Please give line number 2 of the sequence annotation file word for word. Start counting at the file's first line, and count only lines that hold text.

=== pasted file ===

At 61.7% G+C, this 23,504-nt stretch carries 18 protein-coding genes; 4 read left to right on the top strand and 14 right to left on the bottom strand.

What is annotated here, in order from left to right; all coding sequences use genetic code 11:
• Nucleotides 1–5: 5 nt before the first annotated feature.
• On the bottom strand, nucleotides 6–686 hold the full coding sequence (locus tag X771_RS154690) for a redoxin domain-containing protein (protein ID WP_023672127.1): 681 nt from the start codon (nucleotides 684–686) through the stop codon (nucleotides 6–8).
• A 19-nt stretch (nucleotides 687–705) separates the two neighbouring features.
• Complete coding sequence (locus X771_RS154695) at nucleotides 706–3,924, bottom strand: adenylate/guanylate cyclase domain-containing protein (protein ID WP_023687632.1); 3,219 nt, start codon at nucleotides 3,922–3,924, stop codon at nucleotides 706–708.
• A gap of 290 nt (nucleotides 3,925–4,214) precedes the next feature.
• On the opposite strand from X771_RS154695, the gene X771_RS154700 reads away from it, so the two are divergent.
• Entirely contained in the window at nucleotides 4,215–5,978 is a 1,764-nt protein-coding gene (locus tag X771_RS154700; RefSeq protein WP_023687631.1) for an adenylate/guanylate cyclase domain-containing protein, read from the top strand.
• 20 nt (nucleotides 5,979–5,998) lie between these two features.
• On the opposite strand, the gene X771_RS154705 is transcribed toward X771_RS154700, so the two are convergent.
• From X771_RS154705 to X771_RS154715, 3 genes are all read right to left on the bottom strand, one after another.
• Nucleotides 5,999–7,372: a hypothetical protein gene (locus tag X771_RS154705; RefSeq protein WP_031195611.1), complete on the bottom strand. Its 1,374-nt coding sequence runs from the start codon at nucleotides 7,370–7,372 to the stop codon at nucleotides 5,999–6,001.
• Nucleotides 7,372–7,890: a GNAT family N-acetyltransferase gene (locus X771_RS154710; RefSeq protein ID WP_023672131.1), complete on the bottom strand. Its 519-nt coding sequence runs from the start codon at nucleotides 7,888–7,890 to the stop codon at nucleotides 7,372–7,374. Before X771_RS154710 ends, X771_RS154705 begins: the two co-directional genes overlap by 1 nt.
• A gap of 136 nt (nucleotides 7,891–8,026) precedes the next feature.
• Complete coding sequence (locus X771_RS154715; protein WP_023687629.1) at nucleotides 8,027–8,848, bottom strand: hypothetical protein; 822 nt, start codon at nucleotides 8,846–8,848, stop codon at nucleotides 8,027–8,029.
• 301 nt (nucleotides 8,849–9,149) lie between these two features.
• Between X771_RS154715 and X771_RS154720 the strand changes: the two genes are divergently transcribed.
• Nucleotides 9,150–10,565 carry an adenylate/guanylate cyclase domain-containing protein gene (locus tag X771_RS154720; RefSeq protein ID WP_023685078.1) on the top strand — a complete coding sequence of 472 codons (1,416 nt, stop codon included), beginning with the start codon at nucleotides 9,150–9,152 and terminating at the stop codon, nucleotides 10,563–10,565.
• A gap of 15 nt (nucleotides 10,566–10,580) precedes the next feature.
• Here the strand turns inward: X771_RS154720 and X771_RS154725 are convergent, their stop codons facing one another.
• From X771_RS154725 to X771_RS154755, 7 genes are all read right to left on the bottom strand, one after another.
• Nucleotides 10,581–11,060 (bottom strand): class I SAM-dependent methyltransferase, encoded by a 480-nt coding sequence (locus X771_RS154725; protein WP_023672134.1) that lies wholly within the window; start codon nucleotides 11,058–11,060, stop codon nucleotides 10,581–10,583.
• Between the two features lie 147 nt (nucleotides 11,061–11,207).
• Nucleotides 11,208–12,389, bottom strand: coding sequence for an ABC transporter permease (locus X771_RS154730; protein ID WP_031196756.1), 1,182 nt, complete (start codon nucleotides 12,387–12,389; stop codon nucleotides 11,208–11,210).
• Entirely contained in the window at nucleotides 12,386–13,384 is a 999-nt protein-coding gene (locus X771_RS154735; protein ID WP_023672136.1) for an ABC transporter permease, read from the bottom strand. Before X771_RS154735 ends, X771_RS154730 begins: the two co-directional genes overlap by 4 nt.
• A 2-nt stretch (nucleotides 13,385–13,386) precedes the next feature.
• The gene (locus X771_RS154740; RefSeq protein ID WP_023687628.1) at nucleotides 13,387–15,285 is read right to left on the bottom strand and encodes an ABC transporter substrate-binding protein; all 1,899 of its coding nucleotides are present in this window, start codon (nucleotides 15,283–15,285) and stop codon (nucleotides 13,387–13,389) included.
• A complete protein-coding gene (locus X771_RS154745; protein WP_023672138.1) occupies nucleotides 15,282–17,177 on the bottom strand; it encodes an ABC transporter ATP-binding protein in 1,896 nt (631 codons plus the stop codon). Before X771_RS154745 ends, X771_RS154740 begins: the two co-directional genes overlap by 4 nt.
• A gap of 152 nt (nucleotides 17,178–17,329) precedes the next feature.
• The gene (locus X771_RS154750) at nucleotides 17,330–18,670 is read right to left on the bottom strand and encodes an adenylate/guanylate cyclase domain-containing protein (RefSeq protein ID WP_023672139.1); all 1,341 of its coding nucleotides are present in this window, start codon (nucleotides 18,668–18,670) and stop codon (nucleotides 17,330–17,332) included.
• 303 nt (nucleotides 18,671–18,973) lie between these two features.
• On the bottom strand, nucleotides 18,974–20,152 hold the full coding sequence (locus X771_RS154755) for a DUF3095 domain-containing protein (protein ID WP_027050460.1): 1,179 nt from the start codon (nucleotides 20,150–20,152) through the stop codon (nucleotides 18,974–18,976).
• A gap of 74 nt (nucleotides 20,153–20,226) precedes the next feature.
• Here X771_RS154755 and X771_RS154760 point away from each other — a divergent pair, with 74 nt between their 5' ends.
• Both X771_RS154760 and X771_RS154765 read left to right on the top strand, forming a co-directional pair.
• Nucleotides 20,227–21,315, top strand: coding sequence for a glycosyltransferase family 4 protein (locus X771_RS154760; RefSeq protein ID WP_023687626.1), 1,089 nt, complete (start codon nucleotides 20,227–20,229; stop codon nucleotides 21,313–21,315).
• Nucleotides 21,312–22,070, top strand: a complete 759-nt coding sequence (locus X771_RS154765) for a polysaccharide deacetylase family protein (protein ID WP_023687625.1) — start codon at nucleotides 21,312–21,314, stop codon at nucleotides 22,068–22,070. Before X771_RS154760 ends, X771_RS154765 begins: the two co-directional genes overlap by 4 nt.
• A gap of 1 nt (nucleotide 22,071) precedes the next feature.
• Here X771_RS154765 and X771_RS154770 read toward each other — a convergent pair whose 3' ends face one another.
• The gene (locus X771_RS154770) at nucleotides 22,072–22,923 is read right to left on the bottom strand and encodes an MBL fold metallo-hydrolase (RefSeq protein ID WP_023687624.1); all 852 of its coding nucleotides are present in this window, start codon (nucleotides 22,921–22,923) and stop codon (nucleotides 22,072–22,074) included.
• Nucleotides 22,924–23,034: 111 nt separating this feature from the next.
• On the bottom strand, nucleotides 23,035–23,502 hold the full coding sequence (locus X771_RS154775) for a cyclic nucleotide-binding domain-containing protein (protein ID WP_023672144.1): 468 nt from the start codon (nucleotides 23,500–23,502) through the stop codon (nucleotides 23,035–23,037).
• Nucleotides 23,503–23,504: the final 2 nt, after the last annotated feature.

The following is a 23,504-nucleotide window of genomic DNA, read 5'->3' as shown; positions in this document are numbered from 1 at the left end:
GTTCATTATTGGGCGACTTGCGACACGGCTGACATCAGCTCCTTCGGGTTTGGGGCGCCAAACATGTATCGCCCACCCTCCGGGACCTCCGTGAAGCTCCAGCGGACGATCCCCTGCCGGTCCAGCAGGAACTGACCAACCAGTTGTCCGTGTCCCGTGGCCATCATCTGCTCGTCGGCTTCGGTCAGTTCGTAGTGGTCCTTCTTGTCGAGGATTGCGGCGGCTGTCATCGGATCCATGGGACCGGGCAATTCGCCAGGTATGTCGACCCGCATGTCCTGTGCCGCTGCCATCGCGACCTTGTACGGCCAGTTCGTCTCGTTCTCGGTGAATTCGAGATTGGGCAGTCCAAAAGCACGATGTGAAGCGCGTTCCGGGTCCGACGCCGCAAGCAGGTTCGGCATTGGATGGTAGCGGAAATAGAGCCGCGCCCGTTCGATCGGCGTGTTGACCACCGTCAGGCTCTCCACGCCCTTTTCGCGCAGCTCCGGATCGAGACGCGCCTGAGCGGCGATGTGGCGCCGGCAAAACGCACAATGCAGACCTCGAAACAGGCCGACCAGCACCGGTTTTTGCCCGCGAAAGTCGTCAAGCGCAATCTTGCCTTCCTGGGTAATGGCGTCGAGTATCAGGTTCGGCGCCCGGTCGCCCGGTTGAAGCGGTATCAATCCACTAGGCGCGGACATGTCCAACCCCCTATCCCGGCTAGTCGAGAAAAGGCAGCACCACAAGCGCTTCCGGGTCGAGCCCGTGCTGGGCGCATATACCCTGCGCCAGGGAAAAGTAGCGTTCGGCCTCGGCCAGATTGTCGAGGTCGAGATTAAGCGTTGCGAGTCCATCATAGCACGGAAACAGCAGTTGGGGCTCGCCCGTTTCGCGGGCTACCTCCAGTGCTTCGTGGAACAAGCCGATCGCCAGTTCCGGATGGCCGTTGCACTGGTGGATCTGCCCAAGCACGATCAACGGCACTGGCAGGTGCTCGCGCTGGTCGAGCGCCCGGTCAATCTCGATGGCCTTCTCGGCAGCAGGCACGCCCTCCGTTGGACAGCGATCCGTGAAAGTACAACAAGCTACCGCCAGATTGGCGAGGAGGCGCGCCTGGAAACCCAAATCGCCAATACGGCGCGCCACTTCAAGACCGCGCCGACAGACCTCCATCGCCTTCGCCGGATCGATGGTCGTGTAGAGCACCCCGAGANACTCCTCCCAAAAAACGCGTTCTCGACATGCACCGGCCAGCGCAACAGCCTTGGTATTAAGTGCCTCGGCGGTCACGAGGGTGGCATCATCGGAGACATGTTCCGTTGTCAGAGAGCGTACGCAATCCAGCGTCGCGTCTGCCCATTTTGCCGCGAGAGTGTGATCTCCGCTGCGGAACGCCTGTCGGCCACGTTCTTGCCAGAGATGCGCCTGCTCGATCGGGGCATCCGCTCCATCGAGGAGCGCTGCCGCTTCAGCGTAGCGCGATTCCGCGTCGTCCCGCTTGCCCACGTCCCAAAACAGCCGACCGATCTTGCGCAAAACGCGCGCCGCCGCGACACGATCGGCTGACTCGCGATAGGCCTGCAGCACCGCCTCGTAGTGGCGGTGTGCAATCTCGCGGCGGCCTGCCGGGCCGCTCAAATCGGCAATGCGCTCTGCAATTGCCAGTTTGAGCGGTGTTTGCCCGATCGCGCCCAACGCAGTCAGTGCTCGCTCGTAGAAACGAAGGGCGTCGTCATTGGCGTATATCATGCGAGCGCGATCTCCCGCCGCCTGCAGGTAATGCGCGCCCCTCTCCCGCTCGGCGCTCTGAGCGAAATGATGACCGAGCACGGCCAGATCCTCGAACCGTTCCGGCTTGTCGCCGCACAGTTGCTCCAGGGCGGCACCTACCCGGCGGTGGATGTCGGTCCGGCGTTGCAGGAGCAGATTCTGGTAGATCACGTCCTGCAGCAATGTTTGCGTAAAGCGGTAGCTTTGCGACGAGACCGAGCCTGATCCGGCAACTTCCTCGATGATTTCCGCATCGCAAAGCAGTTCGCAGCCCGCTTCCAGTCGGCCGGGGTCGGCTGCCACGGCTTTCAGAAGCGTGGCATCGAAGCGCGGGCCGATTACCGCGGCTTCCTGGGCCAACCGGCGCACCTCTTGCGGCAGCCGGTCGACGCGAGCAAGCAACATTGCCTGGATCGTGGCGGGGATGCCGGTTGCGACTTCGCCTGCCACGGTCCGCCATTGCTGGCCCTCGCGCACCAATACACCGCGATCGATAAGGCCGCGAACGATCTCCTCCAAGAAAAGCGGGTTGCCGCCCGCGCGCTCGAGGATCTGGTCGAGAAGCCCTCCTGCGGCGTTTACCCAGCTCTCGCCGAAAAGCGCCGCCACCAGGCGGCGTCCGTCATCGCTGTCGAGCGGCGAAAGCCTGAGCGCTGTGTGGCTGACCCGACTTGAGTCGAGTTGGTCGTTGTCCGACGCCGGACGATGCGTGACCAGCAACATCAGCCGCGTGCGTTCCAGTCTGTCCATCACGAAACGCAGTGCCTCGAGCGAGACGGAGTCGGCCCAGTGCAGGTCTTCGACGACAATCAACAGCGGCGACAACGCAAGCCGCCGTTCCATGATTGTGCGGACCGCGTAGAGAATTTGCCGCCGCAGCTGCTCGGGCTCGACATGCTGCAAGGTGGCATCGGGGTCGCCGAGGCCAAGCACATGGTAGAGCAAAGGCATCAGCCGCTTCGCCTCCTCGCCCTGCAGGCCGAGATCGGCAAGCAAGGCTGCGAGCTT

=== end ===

What is annotated here, in order from left to right; all coding sequences use genetic code 11: